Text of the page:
6 Environmental Monitors

Continuous environmental observation over long periods of time is an important basis of Earth system research. It’s an important tool to distinguish short-term events from long-term trends. Most of the observation data flow directly into scientific research. Using and processing continuously incoming observational data, however, is also an opportunity to visualize current environmental developments of public interest, e.g. on droughts, storm surges or earthquakes. Helmholtz Research Field Earth and Environment provides several such environmental monitors, a selection of which can be accessed by the links below.

Vertrocknetes Sonnenblumenfeld
© UFZ/André Künzelmann

The Drought Monitor

The UFZ drought monitor provides comprehensive information on the state of soil moisture in Germany on a daily basis. The maps for the daily updated drought status of the overall soil, the topsoil and the water available to plants in the soil are also available for download.

Abgestorbene Fichten von oben
© UFZ/André Künzelmann

The Renewable Energy Monitor

The EE-Monitor of UFZ and the German Biomass Research Centre provides high-resolution information on nature compatibility of the energy transition in Germany. Based on 41 key figures, the current status of the expansion of renewable energies (RE) in Germany is described. The RE Monitor helps to identify both undesirable developments and positive trends.

Vier Windräder in der Landschaft
©abby anaday unsplash

The Earthquake Explorer

The “Earthquake Explorer” is offered by the GFZ’s GEOFON earthquake service. GEOFON aims to facilitate collaboration in seismological research and earthquake and tsunami risk mitigation by providing fast transnational access to seismological data and source parameters of large earthquakes and keeping these data accessible over the long term. In addition to the data, the Explorer offers processing via maps.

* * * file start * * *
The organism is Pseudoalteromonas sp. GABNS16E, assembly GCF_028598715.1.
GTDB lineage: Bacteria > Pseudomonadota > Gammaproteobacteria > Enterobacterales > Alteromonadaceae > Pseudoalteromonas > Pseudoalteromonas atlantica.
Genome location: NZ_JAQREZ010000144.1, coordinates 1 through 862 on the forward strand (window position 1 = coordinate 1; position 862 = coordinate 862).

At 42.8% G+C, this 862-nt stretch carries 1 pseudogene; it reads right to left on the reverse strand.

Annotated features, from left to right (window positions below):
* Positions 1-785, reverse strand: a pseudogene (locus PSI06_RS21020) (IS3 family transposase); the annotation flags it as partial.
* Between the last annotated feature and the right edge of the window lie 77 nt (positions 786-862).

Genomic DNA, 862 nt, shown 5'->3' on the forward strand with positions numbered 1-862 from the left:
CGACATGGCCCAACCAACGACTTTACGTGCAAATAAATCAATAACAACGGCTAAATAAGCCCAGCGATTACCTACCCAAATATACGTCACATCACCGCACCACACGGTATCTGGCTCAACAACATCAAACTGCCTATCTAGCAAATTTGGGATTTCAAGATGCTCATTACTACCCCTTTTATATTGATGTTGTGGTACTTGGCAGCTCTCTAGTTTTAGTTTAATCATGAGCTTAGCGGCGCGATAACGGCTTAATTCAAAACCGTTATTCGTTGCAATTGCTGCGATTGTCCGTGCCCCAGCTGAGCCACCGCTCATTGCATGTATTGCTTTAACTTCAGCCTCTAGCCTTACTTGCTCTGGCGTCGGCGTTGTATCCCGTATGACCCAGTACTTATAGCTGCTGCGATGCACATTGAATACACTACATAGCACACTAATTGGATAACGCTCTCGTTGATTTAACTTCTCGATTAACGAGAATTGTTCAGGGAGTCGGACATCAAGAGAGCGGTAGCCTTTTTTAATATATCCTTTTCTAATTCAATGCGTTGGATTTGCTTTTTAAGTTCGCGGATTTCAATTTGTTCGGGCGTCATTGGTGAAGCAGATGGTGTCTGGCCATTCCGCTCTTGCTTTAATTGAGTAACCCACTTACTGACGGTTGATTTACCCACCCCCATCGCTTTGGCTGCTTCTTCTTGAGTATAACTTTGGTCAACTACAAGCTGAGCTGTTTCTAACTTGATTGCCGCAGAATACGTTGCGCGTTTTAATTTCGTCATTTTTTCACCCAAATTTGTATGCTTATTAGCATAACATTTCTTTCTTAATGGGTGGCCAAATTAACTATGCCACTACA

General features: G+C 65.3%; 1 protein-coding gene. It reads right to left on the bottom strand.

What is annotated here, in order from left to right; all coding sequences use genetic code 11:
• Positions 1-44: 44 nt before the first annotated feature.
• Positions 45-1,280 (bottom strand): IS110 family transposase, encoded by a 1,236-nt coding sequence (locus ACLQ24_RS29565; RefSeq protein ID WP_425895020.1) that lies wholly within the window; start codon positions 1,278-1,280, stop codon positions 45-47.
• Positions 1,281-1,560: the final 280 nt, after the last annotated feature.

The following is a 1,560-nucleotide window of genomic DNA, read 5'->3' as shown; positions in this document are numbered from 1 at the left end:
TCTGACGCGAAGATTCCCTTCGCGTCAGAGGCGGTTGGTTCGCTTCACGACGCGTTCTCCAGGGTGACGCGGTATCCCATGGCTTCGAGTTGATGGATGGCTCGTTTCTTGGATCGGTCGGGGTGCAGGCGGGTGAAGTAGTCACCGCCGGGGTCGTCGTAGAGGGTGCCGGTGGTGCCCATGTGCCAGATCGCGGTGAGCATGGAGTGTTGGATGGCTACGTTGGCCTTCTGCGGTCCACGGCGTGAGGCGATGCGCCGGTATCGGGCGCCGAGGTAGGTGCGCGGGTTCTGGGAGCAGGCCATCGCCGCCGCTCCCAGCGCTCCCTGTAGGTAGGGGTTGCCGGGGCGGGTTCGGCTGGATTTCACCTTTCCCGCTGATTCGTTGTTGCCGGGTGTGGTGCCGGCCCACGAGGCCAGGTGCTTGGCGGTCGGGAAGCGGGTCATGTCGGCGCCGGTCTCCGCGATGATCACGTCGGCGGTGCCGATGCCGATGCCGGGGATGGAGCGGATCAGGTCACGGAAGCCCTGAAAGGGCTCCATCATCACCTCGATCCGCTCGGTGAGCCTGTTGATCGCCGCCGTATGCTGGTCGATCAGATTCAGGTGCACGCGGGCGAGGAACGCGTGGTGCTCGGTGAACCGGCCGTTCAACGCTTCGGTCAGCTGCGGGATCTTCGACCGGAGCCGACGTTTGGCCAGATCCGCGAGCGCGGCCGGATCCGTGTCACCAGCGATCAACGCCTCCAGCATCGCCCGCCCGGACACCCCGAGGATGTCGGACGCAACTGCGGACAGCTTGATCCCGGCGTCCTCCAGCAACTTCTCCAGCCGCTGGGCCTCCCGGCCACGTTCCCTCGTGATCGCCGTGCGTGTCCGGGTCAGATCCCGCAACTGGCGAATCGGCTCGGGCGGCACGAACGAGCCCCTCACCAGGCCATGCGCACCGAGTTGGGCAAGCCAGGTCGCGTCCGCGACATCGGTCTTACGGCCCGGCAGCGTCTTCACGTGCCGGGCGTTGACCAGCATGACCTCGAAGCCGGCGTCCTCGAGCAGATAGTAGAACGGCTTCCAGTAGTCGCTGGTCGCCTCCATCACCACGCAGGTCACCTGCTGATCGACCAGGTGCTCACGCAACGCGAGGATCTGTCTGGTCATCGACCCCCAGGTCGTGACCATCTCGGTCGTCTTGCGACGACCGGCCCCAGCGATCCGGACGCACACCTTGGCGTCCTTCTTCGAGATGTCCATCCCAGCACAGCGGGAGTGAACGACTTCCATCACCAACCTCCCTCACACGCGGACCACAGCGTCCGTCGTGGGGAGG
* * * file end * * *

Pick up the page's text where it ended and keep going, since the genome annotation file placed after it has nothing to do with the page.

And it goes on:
Seismografische Aufzeichnung eines Erdbebens
© Andrey VP AdobeStock

The Sea Ice Portal

The “meereisportal.de” website provides scientific information and data on the subject of sea ice, as well as background information on changes in sea ice occurrence and their causes. Maps updated daily show sea ice coverage in the Arctic and Antarctic Oceans. The sea ice portal is an initiative of the Helmholtz Association REKLIM, the University of Bremen and the Alfred Wegener Institute.

Meereis von oben
© AWI/Stefan Hendricks

The Coastal Protection Monitor

The Hereon Coastal Protection Monitor shows which coasts in Germany need to be protected against floods and storm surges. Interactive maps illustrate whether a person’s home, place of work or tourist destination needs additional protection against rising sea levels.

Hohe Flutwelle an der Küste
© Xavier Rodríguez/Fotolia

The Water Monitor

The water monitor from Forschungszentrum Jülich provides an overview of the water balance in the soil with a very high spatial resolution of around 600 meters for all of Germany and neighboring areas. In this way, it can be read for a period of up to nine days into the future whether the soil has enough water for plants.

Pflanzen wachsen auf Boden
© FZJ/Ralf-Uwe Limbach

Datahub Earth and Environment

The data hub of the Research Field Earth and Environment, does also provide these and other data products in visually somewhat different map views.

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